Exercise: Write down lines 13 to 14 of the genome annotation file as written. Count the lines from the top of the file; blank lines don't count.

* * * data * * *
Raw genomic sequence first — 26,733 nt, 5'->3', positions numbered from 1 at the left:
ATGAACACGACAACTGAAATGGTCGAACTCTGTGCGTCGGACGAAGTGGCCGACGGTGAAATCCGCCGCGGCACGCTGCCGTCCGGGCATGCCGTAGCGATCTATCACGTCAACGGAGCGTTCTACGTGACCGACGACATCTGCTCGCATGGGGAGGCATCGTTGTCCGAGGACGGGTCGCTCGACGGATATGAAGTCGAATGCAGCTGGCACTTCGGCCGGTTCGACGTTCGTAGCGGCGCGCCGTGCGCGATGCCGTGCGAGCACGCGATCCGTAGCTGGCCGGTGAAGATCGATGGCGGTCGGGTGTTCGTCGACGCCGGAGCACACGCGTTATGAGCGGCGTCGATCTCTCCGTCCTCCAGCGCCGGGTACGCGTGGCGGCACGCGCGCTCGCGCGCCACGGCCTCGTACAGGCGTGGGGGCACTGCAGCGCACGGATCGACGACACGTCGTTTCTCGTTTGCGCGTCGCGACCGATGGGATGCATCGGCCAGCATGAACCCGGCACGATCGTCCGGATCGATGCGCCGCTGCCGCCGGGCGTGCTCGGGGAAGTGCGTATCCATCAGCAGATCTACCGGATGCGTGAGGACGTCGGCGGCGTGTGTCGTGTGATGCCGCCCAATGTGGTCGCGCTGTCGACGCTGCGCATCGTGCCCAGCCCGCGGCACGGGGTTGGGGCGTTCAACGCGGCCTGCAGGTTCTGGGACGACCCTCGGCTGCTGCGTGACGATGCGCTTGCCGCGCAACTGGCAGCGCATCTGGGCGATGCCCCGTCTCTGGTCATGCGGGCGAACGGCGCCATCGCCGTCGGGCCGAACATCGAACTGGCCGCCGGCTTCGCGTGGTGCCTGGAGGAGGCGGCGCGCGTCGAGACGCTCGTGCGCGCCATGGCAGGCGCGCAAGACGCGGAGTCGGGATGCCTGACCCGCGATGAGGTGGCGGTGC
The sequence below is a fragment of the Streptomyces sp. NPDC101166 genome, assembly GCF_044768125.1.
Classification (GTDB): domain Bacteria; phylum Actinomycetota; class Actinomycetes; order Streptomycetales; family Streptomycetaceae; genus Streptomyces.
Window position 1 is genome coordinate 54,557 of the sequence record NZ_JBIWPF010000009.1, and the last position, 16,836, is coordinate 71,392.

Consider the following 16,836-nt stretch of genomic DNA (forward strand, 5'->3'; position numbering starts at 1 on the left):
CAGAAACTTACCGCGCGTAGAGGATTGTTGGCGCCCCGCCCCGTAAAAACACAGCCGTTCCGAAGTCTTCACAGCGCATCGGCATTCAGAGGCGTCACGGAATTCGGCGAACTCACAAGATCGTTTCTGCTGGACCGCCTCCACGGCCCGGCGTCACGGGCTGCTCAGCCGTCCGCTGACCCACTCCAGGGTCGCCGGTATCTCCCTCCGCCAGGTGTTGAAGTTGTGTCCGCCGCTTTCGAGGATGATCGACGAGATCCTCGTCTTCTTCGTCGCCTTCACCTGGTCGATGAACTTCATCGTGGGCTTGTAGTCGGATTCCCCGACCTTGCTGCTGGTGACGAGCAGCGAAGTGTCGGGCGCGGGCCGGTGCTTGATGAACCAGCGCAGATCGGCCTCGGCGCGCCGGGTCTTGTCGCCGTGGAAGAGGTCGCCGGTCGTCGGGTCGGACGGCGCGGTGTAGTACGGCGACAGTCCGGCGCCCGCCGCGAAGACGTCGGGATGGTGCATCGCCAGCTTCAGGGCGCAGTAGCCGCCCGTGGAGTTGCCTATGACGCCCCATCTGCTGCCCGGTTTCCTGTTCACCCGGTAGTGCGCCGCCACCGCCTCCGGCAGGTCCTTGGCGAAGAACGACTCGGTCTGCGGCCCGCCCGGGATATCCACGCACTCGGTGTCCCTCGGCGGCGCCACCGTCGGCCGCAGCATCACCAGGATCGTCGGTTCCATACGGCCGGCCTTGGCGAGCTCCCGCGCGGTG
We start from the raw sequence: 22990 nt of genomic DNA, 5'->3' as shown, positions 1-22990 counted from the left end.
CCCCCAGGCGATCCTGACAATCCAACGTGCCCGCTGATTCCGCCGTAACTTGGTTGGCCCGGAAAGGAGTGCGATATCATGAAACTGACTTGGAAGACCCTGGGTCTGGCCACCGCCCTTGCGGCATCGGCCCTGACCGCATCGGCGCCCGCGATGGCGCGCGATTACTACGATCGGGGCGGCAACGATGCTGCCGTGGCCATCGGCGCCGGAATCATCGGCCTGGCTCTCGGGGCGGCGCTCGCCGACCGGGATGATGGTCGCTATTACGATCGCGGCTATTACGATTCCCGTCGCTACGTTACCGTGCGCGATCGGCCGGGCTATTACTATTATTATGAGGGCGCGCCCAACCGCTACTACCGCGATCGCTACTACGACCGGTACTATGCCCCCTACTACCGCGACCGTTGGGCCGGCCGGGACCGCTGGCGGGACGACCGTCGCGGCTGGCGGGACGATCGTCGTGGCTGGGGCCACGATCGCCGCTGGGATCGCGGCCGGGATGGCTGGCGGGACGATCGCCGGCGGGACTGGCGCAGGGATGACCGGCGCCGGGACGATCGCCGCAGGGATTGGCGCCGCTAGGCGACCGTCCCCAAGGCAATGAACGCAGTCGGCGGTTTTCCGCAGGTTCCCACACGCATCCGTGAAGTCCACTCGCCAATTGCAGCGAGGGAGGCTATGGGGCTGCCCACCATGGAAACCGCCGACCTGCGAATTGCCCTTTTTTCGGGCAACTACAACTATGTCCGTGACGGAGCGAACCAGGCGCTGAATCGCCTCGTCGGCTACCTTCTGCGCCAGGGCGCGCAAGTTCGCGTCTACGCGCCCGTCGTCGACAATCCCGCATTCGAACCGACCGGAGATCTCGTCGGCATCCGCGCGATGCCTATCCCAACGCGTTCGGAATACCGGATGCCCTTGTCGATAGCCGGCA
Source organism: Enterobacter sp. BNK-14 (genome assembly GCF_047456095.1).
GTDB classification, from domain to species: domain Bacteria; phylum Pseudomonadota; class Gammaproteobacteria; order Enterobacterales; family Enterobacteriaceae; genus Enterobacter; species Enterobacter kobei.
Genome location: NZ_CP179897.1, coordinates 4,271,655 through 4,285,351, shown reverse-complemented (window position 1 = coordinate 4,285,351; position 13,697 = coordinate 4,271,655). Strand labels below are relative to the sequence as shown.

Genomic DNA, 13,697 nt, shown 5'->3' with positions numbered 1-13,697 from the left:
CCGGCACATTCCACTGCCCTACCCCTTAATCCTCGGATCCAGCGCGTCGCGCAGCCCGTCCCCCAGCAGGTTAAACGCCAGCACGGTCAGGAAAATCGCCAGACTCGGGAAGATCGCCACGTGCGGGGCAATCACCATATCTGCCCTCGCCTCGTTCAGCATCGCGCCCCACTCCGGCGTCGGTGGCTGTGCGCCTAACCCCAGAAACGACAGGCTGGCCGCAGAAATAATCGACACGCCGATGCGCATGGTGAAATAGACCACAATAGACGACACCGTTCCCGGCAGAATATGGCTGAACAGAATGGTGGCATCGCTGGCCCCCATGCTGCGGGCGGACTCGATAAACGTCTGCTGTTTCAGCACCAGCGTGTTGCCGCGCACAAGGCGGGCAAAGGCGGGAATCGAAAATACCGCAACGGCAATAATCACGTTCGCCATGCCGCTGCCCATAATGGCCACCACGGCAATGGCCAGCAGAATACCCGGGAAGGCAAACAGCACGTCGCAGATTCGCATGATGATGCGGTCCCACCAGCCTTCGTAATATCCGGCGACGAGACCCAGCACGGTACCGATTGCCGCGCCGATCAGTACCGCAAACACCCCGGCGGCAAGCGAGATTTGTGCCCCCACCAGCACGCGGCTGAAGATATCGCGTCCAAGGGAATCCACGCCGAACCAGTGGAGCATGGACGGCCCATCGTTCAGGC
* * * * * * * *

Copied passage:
Genomic DNA, 13,697 nt, shown 5'->3' with positions numbered 1-13,697 from the left:
CCGGCACATTCCACTGCCCTACCCCTTAATCCTCGGATCCAGCGCGTCGCGCAGCCCGTCCCCCAGCAGGTTAAACGCCAGCACGGTCAGGAAAATCGCCAGACTCGGGAAGATCGCCACGTGCGGGGCAATCACCATATCTGCCCTCGCCTCGTTCAGCATCGCGCCCCACTCCGGCGTCGGTGGCTGTGCGCCTAACCCCAGAAACGACAGGCTGGCCGCAGAAATAATCGACACGCCGATGCGCATGGTGAAATAGACCACAATAGACGACACCGTTCCCGGCAGAATATGGCTGAACAGAATGGTGGCATCGCTGGCCCCCATGCTGCGGGCGGACTCGATAAACGTCTGCTGTTTCAGCACCAGCGTGTTGCCGCGCACAAGGCGGGCAAAGGCGGGAATCGAAAATACCGCAACGGCAATAATCACGTTCGCCATGCCGCTGCCCATAATGGCCACCACGGCAATGGCCAGCAGAATACCCGGGAAGGCAAACAGCACGTCGCAGATTCGCATGATGATGCGGTCCCACCAGCCTTCGTAATATCCGGCGACGAGACCCAGCACGGTACCGATTGCCGCGCCGATCAGTACCGCAAACACCCCGGCGGCAAGCGAGATTTGTGCCCCCACCAGCACGCGGCTGAAGATATCGCGTCCAAGGGAATCCACGCCGAACCAGTGGAGCATGGACGGCCCATCGTTCAGGC